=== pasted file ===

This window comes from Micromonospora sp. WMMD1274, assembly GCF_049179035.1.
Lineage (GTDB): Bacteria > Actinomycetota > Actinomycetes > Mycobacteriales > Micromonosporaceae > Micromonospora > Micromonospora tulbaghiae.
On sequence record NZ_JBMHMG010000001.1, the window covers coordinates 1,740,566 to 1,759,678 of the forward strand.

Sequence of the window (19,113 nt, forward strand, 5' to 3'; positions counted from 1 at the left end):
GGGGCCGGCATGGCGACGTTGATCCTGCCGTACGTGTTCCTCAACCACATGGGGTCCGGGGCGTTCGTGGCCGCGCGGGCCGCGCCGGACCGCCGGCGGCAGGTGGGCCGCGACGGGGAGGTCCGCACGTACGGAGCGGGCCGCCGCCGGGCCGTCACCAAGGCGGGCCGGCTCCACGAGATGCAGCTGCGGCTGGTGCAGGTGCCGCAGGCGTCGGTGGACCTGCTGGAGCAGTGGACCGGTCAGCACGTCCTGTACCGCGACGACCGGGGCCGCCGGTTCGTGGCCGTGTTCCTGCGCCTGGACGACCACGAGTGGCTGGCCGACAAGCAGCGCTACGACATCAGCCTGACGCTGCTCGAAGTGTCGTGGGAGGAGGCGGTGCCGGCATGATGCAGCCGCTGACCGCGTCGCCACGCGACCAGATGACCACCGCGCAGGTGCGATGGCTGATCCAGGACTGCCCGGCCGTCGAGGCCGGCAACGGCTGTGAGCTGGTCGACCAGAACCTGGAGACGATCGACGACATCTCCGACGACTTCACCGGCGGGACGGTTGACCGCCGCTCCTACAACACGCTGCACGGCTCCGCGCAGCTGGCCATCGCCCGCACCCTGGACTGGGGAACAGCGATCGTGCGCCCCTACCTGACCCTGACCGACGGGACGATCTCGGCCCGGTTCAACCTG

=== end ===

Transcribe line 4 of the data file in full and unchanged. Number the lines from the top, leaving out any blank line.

Sequence of the window (19,113 nt, forward strand, 5' to 3'; positions counted from 1 at the left end):